- Immediate referral to a medical specialist should occur when the case history and examination reveal “red flags” suggestive of serious pathology. (See below for a list of red flags)
Clinical History: A thorough clinical history should include a systems review, developmental milestones, family history, health care history, concurrent health care, and medication use. It should also include information on health habits such as breastfeeding, diet, sleep, physical activity, and injuries. In very young children, a review of relevant prenatal events such as health of the mother and a review of the birth history is useful.
Examination: Only clinically relevant and valid examination procedures should be utilized. Vital signs should be taken in an age-appropriate manner. An age-appropriate neurodevelopmental examination should also be performed and primitive reflexes should be assessed in infants.
Diagnostic Imaging: Diagnostic imaging is indicated in cases with a history of trauma, suspicion of serious pathology, and/or assessment of scoliosis. Radiographs should not be used in the child patient without clear clinical justification.
Signs/symptoms suggestive of emergent condition for which immediate medical referral is indicated: Infants and very young children only:
- Inability to rouse the child
- Bulging or sunken fontanelle
- Signs of dehydration and/or decreased fluid intake of 50% or greater over a period of 24 hours
- Acute weight loss exceeding 5% of body weight
- Persistent, inconsolable, high-pitched crying, or a weak cry with drowsiness
Signs/symptoms suggestive of emergent condition for which immediate medical referral is indicated: Children of any age:
- Petechial or purpuric rash
- Dyspnea, which may be accompanied by nasal flaring or significant increase in respiratory rate
- Sudden onset or persisting acute abdominal symptoms
- Persistent vomiting
- Bile-stained vomiting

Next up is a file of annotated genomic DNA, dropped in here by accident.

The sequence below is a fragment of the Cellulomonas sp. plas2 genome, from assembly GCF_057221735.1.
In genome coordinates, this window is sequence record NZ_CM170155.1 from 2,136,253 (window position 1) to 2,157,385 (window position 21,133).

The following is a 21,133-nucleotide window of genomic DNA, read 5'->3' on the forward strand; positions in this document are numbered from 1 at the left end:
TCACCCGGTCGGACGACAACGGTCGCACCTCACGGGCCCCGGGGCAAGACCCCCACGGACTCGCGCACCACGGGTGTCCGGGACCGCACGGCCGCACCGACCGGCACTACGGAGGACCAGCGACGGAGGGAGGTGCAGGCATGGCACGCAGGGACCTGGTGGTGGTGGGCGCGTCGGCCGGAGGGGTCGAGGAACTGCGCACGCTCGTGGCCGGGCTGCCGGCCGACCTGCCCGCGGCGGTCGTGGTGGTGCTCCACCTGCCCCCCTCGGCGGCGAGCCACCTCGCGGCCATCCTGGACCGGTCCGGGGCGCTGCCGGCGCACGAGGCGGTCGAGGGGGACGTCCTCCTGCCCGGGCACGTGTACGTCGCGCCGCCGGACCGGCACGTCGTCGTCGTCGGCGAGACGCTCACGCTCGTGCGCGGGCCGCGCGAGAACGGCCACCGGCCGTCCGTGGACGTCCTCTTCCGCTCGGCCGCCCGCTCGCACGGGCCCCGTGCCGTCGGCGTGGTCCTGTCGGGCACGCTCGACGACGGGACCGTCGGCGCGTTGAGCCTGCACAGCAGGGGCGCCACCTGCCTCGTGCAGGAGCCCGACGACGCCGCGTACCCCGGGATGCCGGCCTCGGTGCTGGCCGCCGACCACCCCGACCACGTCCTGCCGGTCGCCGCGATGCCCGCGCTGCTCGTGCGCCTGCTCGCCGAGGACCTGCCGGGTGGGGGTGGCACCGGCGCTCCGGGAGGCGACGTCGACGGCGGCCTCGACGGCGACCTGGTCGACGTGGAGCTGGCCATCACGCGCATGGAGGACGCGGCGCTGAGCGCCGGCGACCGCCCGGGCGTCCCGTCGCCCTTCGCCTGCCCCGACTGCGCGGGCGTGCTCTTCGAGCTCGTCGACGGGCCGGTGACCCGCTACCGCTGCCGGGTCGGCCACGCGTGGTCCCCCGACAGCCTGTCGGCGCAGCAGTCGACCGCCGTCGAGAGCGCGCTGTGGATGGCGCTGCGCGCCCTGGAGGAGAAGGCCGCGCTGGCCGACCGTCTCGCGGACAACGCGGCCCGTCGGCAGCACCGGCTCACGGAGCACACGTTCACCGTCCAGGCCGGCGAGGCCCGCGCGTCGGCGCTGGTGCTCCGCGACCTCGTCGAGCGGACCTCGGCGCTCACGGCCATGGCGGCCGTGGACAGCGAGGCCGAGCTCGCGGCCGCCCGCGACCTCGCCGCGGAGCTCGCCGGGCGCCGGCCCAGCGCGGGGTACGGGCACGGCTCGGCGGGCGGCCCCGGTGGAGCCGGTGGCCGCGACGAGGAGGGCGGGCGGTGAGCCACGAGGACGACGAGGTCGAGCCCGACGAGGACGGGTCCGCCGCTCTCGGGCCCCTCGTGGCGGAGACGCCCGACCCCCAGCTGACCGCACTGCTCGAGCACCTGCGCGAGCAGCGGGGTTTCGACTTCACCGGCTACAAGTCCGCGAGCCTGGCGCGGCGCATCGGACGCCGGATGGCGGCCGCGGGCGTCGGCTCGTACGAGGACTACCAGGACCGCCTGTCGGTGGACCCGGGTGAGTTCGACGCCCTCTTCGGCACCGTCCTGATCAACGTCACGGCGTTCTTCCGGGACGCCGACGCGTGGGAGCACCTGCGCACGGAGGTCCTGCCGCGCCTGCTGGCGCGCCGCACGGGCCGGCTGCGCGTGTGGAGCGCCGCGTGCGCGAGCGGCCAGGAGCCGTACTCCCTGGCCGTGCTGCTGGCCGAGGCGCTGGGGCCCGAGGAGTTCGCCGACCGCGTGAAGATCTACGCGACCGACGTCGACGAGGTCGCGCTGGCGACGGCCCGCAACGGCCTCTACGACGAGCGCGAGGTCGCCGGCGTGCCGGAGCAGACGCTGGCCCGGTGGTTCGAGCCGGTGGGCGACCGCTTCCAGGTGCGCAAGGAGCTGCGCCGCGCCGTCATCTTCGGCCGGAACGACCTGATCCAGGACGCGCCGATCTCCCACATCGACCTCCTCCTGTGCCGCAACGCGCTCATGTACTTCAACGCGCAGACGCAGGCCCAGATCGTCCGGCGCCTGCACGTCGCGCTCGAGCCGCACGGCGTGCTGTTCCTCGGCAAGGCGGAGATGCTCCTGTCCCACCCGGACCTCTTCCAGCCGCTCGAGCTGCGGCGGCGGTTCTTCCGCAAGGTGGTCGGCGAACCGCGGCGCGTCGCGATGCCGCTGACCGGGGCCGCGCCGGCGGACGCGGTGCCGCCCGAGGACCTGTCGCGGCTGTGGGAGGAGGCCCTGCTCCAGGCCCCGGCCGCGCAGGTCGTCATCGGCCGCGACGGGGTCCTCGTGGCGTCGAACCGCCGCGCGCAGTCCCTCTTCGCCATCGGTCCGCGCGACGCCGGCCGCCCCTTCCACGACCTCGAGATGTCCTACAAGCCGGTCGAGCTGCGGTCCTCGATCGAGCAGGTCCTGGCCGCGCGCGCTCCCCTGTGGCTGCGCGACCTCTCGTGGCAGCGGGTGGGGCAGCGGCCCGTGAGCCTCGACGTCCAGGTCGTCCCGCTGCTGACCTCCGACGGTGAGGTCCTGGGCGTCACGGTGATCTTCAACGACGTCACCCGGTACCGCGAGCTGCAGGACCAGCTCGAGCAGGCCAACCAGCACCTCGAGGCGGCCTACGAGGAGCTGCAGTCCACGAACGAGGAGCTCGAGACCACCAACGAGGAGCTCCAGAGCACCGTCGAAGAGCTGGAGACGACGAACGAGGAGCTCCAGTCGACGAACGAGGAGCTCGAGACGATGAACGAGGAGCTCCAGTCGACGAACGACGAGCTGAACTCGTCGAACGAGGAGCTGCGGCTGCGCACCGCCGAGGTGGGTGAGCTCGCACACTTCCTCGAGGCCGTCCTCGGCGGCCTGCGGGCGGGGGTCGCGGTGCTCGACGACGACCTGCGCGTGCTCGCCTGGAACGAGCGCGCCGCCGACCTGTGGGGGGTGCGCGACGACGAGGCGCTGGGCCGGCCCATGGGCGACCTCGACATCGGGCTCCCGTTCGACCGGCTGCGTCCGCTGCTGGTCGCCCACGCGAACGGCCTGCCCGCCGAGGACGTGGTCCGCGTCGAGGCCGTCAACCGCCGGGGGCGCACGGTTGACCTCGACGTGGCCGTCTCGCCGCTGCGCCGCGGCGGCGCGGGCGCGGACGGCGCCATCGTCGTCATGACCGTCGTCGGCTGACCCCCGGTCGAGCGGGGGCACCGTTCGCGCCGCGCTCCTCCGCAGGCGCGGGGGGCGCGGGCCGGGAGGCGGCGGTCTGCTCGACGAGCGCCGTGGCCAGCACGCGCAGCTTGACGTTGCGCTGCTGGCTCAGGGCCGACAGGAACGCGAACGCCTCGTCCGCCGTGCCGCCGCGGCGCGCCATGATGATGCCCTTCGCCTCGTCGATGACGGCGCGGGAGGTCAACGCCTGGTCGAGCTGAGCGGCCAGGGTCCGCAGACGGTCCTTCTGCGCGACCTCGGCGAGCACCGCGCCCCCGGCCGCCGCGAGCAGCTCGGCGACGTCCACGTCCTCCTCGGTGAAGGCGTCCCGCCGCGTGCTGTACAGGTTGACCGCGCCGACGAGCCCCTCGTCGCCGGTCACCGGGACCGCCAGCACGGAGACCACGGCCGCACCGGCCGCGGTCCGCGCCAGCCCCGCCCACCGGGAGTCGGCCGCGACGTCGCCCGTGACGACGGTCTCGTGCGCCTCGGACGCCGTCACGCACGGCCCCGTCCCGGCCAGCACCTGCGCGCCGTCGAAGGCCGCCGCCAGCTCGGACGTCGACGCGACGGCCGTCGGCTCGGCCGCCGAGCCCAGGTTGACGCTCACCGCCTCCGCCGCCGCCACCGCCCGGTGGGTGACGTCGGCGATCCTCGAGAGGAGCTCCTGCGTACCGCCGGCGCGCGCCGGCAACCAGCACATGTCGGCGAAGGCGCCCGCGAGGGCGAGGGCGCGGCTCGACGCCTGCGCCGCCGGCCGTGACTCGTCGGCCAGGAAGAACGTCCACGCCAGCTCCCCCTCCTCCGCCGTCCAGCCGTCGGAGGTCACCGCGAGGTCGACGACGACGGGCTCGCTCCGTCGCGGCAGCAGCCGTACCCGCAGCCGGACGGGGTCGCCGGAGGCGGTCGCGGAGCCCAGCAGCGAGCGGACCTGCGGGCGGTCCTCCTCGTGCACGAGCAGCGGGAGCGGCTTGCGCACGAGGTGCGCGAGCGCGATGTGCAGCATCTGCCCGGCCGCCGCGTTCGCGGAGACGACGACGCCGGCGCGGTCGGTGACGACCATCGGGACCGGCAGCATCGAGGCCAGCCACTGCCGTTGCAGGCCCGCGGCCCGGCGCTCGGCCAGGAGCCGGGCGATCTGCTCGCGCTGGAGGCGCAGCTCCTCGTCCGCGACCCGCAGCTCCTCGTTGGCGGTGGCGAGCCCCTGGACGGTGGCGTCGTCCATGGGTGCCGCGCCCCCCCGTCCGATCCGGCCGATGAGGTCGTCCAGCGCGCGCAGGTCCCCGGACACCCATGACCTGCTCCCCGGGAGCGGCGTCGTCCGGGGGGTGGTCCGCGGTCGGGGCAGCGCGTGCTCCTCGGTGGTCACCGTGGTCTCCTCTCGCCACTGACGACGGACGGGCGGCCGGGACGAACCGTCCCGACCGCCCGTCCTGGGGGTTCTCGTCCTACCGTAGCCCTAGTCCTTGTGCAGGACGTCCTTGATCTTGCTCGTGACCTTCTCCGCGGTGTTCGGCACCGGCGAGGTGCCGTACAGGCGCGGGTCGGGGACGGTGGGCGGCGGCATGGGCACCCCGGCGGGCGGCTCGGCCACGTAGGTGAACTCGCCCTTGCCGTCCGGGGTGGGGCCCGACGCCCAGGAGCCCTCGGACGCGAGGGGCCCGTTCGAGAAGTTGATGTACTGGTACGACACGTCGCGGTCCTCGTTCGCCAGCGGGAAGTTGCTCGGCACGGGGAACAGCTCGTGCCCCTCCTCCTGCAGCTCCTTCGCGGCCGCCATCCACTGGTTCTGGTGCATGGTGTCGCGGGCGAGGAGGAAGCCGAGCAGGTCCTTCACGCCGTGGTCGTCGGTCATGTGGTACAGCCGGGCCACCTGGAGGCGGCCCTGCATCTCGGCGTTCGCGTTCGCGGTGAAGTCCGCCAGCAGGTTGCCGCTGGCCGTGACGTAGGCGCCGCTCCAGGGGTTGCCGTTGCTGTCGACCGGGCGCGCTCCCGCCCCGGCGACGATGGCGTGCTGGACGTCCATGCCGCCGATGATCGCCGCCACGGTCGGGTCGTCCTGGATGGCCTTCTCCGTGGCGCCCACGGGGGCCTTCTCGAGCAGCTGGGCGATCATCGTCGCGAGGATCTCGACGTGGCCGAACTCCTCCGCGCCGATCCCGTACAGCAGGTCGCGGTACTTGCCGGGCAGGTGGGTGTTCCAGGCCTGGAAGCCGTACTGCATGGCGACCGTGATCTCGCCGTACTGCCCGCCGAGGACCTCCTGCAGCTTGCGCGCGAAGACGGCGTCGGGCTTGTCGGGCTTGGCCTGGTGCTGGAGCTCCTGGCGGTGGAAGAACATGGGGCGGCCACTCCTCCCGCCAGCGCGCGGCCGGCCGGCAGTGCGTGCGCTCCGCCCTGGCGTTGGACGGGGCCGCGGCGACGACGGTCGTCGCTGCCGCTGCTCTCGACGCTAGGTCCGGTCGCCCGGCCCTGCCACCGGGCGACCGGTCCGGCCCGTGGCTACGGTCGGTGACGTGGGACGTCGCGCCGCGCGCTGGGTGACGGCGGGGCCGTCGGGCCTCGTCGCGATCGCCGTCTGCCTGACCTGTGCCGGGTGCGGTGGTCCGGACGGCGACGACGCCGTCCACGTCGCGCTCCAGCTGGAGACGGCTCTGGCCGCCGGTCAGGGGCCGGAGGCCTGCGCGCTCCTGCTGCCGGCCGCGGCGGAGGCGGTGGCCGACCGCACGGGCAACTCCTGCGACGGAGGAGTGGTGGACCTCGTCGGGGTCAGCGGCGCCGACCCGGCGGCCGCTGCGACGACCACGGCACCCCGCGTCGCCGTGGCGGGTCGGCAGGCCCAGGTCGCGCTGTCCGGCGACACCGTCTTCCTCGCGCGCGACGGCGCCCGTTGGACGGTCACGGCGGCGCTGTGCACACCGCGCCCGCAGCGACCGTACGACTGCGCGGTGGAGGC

- Convulsions, particularly if there is no prior history, or if associated with head trauma
- Cold, pale, white distal lower extremities and or oral cyanosis
- Fever, chest pain, altered mental status or other neurological findings in a child with Sickle Cell Disease
- Altered mental status, signs of dehydration, abdominal pain, or “fruity breath” in a child with diabetes
- Fever of 40 degrees centigrade (104° F) or higher, particularly if spiking
- Hot, swollen, tender joints, especially if the child refuses to bear weight
- Bone fracture or dislocation
- Other orthopedic emergencies such as slipped femoral epiphysis or Perthes’ disease
- Fecal blood
Signs/Symptoms suggestive of potentially serious illness for which appropriate referral and/or co-management are indicated:
- Suicidal ideation
- Slurred speech
- New onset strabismus (abnormal alignment of the eyes)
- Persistent vomiting
- Persistent diarrhea
- Recurrent fevers
- Unexplained bruising without trauma or suspicion of child abuse
- Positive neurological signs such as Babinski, Hoffman’s, absent reflexes, motor weakness
- Personality change
- Unexplained weight loss
- Parent suspects chemical substance abuse
- Scoliosis greater than 20 degrees
- Loss of developmental milestones
Considerations for Treating Children with Manual Procedures
- Patient size: Biomechanical force should be modified in proportion to the size of the child
- Structural development: Manual procedures should be modified to accommodate the developing skeleton
- Flexibility of joints: Manual procedures should take into account the greater flexibility and lesser muscle mass of children, using gentler and lighter forces
- Patient preferences: The clinician should adapt manipulation and soft tissue techniques and procedures that support the needs and comfort of the child
Pediatric Care Planning and Public Screening of Children for Health Problems
DCs should emphasize disease prevention and health promotion through counselling on physical activity, nutrition, injury prevention, and healthy lifestyle. When performing public screenings, any tests or procedures used should be based on recognized evidence showing their benefit for disease prevention and health promotion.
The original consensus study included a literature review. For this study, the literature review was updated. Search questions utilized included: 1) “What is the effectiveness of chiropractic care, including spinal manipulation, for conditions experienced by children (< 18 years of age)?”; and 2) “What are the adverse events associated with chiropractic care including spinal manipulation among children (< 18 years of age)?”